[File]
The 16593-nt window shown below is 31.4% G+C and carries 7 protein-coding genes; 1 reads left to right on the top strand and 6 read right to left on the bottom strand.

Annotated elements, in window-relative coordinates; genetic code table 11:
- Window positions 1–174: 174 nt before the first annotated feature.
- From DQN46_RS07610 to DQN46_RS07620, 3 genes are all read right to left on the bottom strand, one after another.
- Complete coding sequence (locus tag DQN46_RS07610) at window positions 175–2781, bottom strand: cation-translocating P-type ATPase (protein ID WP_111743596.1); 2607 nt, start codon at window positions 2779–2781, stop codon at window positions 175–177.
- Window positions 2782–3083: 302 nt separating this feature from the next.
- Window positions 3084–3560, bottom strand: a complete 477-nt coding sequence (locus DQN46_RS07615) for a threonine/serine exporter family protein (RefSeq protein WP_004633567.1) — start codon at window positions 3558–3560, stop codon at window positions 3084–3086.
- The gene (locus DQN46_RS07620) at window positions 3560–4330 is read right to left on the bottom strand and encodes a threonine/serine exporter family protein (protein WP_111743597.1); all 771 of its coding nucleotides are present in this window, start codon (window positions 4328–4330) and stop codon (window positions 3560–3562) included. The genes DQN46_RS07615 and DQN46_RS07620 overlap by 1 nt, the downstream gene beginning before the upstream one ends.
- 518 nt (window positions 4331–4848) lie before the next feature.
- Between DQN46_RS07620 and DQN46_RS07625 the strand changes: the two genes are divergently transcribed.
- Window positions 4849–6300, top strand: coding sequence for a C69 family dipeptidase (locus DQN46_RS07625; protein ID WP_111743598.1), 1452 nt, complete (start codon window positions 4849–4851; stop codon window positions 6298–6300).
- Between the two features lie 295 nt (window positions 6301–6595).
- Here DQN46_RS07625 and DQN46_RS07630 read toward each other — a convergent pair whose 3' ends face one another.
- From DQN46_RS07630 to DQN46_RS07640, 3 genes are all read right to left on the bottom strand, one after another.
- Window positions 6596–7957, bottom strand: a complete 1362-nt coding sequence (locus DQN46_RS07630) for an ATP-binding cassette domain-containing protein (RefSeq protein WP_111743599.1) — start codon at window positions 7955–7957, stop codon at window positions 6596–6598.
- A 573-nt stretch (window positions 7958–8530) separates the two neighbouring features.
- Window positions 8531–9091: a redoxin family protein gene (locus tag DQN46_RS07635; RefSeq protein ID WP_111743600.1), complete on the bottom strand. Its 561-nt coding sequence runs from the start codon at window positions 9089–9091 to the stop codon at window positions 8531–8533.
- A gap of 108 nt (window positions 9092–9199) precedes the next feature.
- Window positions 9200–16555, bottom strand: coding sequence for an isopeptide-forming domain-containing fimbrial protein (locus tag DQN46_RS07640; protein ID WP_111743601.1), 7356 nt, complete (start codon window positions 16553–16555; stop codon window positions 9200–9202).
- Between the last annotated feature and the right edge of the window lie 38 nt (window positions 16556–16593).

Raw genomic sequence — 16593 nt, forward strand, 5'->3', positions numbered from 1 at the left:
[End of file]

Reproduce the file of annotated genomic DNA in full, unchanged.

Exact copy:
The 16593-nt window shown below is 31.4% G+C and carries 7 protein-coding genes; 1 reads left to right on the top strand and 6 read right to left on the bottom strand.

Annotated elements, in window-relative coordinates; genetic code table 11:
- Window positions 1–174: 174 nt before the first annotated feature.
- From DQN46_RS07610 to DQN46_RS07620, 3 genes are all read right to left on the bottom strand, one after another.
- Complete coding sequence (locus tag DQN46_RS07610) at window positions 175–2781, bottom strand: cation-translocating P-type ATPase (protein ID WP_111743596.1); 2607 nt, start codon at window positions 2779–2781, stop codon at window positions 175–177.
- Window positions 2782–3083: 302 nt separating this feature from the next.
- Window positions 3084–3560, bottom strand: a complete 477-nt coding sequence (locus DQN46_RS07615) for a threonine/serine exporter family protein (RefSeq protein WP_004633567.1) — start codon at window positions 3558–3560, stop codon at window positions 3084–3086.
- The gene (locus DQN46_RS07620) at window positions 3560–4330 is read right to left on the bottom strand and encodes a threonine/serine exporter family protein (protein WP_111743597.1); all 771 of its coding nucleotides are present in this window, start codon (window positions 4328–4330) and stop codon (window positions 3560–3562) included. The genes DQN46_RS07615 and DQN46_RS07620 overlap by 1 nt, the downstream gene beginning before the upstream one ends.
- 518 nt (window positions 4331–4848) lie before the next feature.
- Between DQN46_RS07620 and DQN46_RS07625 the strand changes: the two genes are divergently transcribed.
- Window positions 4849–6300, top strand: coding sequence for a C69 family dipeptidase (locus DQN46_RS07625; protein ID WP_111743598.1), 1452 nt, complete (start codon window positions 4849–4851; stop codon window positions 6298–6300).
- Between the two features lie 295 nt (window positions 6301–6595).
- Here DQN46_RS07625 and DQN46_RS07630 read toward each other — a convergent pair whose 3' ends face one another.
- From DQN46_RS07630 to DQN46_RS07640, 3 genes are all read right to left on the bottom strand, one after another.
- Window positions 6596–7957, bottom strand: a complete 1362-nt coding sequence (locus DQN46_RS07630) for an ATP-binding cassette domain-containing protein (RefSeq protein WP_111743599.1) — start codon at window positions 7955–7957, stop codon at window positions 6596–6598.
- A 573-nt stretch (window positions 7958–8530) separates the two neighbouring features.
- Window positions 8531–9091: a redoxin family protein gene (locus tag DQN46_RS07635; RefSeq protein ID WP_111743600.1), complete on the bottom strand. Its 561-nt coding sequence runs from the start codon at window positions 9089–9091 to the stop codon at window positions 8531–8533.
- A gap of 108 nt (window positions 9092–9199) precedes the next feature.
- Window positions 9200–16555, bottom strand: coding sequence for an isopeptide-forming domain-containing fimbrial protein (locus tag DQN46_RS07640; protein ID WP_111743601.1), 7356 nt, complete (start codon window positions 16553–16555; stop codon window positions 9200–9202).
- Between the last annotated feature and the right edge of the window lie 38 nt (window positions 16556–16593).

Raw genomic sequence — 16593 nt, forward strand, 5'->3', positions numbered from 1 at the left: